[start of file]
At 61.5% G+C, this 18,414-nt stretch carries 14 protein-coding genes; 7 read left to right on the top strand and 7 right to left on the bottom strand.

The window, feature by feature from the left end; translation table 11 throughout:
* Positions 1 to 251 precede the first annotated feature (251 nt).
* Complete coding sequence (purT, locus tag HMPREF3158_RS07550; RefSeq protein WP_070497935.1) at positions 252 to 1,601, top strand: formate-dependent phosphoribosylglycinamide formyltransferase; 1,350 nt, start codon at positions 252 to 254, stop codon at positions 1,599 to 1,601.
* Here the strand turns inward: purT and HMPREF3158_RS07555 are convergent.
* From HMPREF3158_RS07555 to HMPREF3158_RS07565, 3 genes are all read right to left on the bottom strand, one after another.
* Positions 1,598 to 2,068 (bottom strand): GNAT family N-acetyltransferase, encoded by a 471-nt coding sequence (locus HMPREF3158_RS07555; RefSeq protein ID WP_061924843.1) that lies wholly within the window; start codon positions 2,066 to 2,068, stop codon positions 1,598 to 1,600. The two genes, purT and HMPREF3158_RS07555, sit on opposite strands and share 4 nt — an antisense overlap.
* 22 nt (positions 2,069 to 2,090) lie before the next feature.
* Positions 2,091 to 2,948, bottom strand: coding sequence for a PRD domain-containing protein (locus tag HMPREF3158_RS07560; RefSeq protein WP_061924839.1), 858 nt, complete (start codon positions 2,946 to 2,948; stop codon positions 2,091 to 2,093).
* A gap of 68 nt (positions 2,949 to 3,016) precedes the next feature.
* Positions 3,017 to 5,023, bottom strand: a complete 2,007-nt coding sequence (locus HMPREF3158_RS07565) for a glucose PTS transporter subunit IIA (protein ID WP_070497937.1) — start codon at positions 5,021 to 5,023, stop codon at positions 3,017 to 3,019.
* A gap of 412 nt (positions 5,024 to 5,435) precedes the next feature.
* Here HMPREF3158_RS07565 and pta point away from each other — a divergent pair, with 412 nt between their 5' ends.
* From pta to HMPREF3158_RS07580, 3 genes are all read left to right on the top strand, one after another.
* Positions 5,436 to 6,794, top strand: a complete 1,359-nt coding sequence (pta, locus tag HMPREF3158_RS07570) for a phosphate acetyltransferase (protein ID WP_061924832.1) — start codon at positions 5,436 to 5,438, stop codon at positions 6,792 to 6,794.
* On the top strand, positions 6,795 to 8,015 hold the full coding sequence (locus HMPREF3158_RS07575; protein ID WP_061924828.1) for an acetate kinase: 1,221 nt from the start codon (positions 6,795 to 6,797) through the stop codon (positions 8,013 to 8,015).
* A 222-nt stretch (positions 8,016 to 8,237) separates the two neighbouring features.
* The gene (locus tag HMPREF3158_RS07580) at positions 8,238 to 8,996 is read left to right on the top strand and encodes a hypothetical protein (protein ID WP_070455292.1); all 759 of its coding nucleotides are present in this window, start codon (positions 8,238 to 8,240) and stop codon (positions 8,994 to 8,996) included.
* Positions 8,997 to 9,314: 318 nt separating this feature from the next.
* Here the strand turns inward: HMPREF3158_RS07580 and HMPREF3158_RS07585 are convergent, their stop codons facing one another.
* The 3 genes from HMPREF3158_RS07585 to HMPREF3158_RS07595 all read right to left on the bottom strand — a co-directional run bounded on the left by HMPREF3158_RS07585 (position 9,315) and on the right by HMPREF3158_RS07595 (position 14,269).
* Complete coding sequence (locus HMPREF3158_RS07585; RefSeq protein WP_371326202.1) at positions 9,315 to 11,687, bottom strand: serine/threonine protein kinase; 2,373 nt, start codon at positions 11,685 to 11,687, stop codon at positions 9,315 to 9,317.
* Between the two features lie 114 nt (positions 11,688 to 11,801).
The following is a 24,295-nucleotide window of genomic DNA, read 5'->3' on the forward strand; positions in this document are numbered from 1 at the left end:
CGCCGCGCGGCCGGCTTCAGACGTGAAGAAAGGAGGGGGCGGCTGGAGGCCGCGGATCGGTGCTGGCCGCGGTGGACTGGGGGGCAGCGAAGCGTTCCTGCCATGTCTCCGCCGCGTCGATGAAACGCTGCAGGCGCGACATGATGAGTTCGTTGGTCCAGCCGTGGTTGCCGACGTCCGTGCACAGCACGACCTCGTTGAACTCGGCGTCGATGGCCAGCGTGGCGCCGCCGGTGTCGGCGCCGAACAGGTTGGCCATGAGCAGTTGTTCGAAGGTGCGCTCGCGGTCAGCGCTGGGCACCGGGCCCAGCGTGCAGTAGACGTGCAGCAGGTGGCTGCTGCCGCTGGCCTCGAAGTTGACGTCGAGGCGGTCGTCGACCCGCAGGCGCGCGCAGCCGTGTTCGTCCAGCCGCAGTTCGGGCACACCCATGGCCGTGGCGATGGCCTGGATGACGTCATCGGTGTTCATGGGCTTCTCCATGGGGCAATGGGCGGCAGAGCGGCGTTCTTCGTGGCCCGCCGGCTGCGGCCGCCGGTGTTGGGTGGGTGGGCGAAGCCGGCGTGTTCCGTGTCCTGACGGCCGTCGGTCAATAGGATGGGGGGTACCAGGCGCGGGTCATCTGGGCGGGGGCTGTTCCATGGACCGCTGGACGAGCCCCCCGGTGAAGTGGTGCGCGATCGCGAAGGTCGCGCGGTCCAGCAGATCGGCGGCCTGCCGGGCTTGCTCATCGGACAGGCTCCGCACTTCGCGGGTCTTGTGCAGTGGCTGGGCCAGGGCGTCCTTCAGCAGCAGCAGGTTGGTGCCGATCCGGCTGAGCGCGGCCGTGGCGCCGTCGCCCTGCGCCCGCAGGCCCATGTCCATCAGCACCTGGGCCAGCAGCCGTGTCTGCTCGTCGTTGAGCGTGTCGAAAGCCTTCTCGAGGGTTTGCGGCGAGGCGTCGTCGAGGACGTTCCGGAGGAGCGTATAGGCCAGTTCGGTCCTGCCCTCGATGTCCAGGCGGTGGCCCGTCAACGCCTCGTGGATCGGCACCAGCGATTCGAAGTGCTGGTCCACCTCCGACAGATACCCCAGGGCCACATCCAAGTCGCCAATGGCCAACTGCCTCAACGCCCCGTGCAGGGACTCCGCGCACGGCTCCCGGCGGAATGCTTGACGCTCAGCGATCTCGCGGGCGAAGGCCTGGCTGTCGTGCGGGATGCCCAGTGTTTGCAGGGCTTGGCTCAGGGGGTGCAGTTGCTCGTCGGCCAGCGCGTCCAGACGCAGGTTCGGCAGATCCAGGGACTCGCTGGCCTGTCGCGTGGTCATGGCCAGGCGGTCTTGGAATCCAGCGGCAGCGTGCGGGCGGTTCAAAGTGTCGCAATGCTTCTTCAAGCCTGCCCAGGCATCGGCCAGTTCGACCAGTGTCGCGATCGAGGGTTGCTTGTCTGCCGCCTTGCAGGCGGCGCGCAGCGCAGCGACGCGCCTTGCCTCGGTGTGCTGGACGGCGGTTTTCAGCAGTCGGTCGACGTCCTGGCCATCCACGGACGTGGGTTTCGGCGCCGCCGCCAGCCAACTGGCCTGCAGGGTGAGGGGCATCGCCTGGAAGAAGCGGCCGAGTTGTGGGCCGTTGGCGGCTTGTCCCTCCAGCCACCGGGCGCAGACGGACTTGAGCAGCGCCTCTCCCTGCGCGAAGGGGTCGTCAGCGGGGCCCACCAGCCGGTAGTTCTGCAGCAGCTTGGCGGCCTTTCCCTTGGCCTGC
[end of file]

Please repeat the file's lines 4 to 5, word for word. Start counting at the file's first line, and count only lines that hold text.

* Complete coding sequence (purT, locus tag HMPREF3158_RS07550; RefSeq protein WP_070497935.1) at positions 252 to 1,601, top strand: formate-dependent phosphoribosylglycinamide formyltransferase; 1,350 nt, start codon at positions 252 to 254, stop codon at positions 1,599 to 1,601.
* Here the strand turns inward: purT and HMPREF3158_RS07555 are convergent.